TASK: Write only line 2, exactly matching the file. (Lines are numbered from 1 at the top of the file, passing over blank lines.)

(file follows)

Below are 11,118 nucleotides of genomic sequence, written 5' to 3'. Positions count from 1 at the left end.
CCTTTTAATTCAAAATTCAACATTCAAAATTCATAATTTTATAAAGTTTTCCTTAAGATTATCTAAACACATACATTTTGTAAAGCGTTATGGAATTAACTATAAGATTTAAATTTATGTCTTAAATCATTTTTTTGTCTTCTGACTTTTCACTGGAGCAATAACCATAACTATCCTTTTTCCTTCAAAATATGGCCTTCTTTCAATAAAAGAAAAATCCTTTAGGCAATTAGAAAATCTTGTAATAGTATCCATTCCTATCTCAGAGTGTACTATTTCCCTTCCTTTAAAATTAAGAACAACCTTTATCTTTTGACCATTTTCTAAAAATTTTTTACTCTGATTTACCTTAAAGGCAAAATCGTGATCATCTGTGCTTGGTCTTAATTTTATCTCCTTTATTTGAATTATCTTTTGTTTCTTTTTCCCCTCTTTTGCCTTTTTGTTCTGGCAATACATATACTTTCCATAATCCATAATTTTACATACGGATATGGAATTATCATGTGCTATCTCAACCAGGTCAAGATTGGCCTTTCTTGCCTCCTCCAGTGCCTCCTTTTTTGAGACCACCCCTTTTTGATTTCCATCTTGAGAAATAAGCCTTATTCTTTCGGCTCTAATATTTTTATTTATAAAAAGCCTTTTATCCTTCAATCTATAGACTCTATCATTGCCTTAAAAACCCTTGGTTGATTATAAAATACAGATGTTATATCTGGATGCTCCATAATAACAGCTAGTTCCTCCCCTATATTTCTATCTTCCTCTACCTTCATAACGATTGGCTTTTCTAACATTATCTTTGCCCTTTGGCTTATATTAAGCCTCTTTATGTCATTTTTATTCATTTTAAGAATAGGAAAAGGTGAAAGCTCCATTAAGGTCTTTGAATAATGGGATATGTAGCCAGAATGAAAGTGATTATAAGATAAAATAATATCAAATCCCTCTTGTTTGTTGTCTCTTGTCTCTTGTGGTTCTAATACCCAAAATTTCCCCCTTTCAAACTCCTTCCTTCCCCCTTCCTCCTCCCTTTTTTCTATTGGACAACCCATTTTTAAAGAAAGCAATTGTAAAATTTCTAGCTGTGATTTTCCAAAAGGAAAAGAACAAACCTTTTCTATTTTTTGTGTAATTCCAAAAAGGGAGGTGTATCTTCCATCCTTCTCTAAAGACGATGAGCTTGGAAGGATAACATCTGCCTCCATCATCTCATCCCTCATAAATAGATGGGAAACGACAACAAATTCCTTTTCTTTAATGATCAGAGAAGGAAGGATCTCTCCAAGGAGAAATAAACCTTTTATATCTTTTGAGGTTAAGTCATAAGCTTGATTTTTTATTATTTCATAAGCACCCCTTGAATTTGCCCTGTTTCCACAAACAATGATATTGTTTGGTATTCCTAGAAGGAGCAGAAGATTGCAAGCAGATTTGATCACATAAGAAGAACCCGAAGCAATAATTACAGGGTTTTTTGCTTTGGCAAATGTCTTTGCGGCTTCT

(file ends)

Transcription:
CCTTTTAATTCAAAATTCAACATTCAAAATTCATAATTTTATAAAGTTTTCCTTAAGATTATCTAAACACATACATTTTGTAAAGCGTTATGGAATTAACTATAAGATTTAAATTTATGTCTTAAATCATTTTTTTGTCTTCTGACTTTTCACTGGAGCAATAACCATAACTATCCTTTTTCCTTCAAAATATGGCCTTCTTTCAATAAAAGAAAAATCCTTTAGGCAATTAGAAAATCTTGTAATAGTATCCATTCCTATCTCAGAGTGTACTATTTCCCTTCCTTTAAAATTAAGAACAACCTTTATCTTTTGACCATTTTCTAAAAATTTTTTACTCTGATTTACCTTAAAGGCAAAATCGTGATCATCTGTGCTTGGTCTTAATTTTATCTCCTTTATTTGAATTATCTTTTGTTTCTTTTTCCCCTCTTTTGCCTTTTTGTTCTGGCAATACATATACTTTCCATAATCCATAATTTTACATACGGATATGGAATTATCATGTGCTATCTCAACCAGGTCAAGATTGGCCTTTCTTGCCTCCTCCAGTGCCTCCTTTTTTGAGACCACCCCTTTTTGATTTCCATCTTGAGAAATAAGCCTTATTCTTTCGGCTCTAATATTTTTATTTATAAAAAGCCTTTTATCCTTCAATCTATAGACTCTATCATTGCCTTAAAAACCCTTGGTTGATTATAAAATACAGATGTTATATCTGGATGCTCCATAATAACAGCTAGTTCCTCCCCTATATTTCTATCTTCCTCTACCTTCATAACGATTGGCTTTTCTAACATTATCTTTGCCCTTTGGCTTATATTAAGCCTCTTTATGTCATTTTTATTCATTTTAAGAATAGGAAAAGGTGAAAGCTCCATTAAGGTCTTTGAATAATGGGATATGTAGCCAGAATGAAAGTGATTATAAGATAAAATAATATCAAATCCCTCTTGTTTGTTGTCTCTTGTCTCTTGTGGTTCTAATACCCAAAATTTCCCCCTTTCAAACTCCTTCCTTCCCCCTTCCTCCTCCCTTTTTTCTATTGGACAACCCATTTTTAAAGAAAGCAATTGTAAAATTTCTAGCTGTGATTTTCCAAAAGGAAAAGAACAAACCTTTTCTATTTTTTGTGTAATTCCAAAAAGGGAGGTGTATCTTCCATCCTTCTCTAAAGACGATGAGCTTGGAAGGATAACATCTGCCTCCATCATCTCATCCCTCATAAATAGATGGGAAACGACAACAAATTCCTTTTCTTTAATGATCAGAGAAGGAAGGATCTCTCCAAGGAGAAATAAACCTTTTATATCTTTTGAGGTTAAGTCATAAGCTTGATTTTTTATTATTTCATAAGCACCCCTTGAATTTGCCCTGTTTCCACAAACAATGATATTGTTTGGTATTCCTAGAAGGAGCAGAAGATTGCAAGCAGATTTGATCACATAAGAAGAACCCGAAGCAATAATTACAGGGTTTTTTGCTTTGGCAAATGTCTTTGCGGCTTCT